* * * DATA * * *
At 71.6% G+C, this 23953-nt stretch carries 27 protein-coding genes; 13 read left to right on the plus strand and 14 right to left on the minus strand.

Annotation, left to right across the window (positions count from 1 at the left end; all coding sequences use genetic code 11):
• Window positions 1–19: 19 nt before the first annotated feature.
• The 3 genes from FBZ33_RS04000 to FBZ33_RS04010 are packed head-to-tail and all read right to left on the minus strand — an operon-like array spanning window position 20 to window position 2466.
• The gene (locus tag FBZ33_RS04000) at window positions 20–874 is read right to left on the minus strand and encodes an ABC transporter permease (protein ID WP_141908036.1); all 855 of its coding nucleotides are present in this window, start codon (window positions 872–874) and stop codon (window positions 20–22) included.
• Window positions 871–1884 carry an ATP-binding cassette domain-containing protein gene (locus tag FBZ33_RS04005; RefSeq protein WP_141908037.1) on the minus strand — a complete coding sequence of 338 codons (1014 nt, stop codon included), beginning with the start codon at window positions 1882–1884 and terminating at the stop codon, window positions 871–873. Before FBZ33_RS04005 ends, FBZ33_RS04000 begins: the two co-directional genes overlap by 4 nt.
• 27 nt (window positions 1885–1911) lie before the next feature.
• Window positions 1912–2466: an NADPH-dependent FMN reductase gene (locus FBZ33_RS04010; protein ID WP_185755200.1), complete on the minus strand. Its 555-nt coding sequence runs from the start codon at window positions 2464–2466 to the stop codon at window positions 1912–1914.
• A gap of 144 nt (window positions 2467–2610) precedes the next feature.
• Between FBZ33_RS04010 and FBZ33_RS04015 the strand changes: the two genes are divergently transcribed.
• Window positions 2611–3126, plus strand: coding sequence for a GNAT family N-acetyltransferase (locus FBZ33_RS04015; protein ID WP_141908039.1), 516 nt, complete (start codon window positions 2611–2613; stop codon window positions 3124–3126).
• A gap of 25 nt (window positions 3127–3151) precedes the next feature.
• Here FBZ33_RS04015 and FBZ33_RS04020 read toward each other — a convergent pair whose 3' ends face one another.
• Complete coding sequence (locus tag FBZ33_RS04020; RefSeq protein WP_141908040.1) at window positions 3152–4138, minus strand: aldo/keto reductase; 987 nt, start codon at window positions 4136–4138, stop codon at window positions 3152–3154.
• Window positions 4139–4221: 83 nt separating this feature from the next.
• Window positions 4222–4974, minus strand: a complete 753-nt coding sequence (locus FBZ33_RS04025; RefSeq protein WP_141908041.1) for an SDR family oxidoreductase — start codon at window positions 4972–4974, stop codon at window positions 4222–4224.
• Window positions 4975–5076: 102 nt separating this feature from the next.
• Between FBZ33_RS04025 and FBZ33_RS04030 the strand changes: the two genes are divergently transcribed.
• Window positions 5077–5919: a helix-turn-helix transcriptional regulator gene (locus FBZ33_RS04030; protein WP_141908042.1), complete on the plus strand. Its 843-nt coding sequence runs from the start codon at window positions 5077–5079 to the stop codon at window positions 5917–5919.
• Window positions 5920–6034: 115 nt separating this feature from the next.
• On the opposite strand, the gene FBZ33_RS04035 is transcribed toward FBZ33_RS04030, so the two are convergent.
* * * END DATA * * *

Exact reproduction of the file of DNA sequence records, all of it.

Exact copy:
At 71.6% G+C, this 23953-nt stretch carries 27 protein-coding genes; 13 read left to right on the plus strand and 14 right to left on the minus strand.

Annotation, left to right across the window (positions count from 1 at the left end; all coding sequences use genetic code 11):
• Window positions 1–19: 19 nt before the first annotated feature.
• The 3 genes from FBZ33_RS04000 to FBZ33_RS04010 are packed head-to-tail and all read right to left on the minus strand — an operon-like array spanning window position 20 to window position 2466.
• The gene (locus tag FBZ33_RS04000) at window positions 20–874 is read right to left on the minus strand and encodes an ABC transporter permease (protein ID WP_141908036.1); all 855 of its coding nucleotides are present in this window, start codon (window positions 872–874) and stop codon (window positions 20–22) included.
• Window positions 871–1884 carry an ATP-binding cassette domain-containing protein gene (locus tag FBZ33_RS04005; RefSeq protein WP_141908037.1) on the minus strand — a complete coding sequence of 338 codons (1014 nt, stop codon included), beginning with the start codon at window positions 1882–1884 and terminating at the stop codon, window positions 871–873. Before FBZ33_RS04005 ends, FBZ33_RS04000 begins: the two co-directional genes overlap by 4 nt.
• 27 nt (window positions 1885–1911) lie before the next feature.
• Window positions 1912–2466: an NADPH-dependent FMN reductase gene (locus FBZ33_RS04010; protein ID WP_185755200.1), complete on the minus strand. Its 555-nt coding sequence runs from the start codon at window positions 2464–2466 to the stop codon at window positions 1912–1914.
• A gap of 144 nt (window positions 2467–2610) precedes the next feature.
• Between FBZ33_RS04010 and FBZ33_RS04015 the strand changes: the two genes are divergently transcribed.
• Window positions 2611–3126, plus strand: coding sequence for a GNAT family N-acetyltransferase (locus FBZ33_RS04015; protein ID WP_141908039.1), 516 nt, complete (start codon window positions 2611–2613; stop codon window positions 3124–3126).
• A gap of 25 nt (window positions 3127–3151) precedes the next feature.
• Here FBZ33_RS04015 and FBZ33_RS04020 read toward each other — a convergent pair whose 3' ends face one another.
• Complete coding sequence (locus tag FBZ33_RS04020; RefSeq protein WP_141908040.1) at window positions 3152–4138, minus strand: aldo/keto reductase; 987 nt, start codon at window positions 4136–4138, stop codon at window positions 3152–3154.
• Window positions 4139–4221: 83 nt separating this feature from the next.
• Window positions 4222–4974, minus strand: a complete 753-nt coding sequence (locus FBZ33_RS04025; RefSeq protein WP_141908041.1) for an SDR family oxidoreductase — start codon at window positions 4972–4974, stop codon at window positions 4222–4224.
• Window positions 4975–5076: 102 nt separating this feature from the next.
• Between FBZ33_RS04025 and FBZ33_RS04030 the strand changes: the two genes are divergently transcribed.
• Window positions 5077–5919: a helix-turn-helix transcriptional regulator gene (locus FBZ33_RS04030; protein WP_141908042.1), complete on the plus strand. Its 843-nt coding sequence runs from the start codon at window positions 5077–5079 to the stop codon at window positions 5917–5919.
• Window positions 5920–6034: 115 nt separating this feature from the next.
• On the opposite strand, the gene FBZ33_RS04035 is transcribed toward FBZ33_RS04030, so the two are convergent.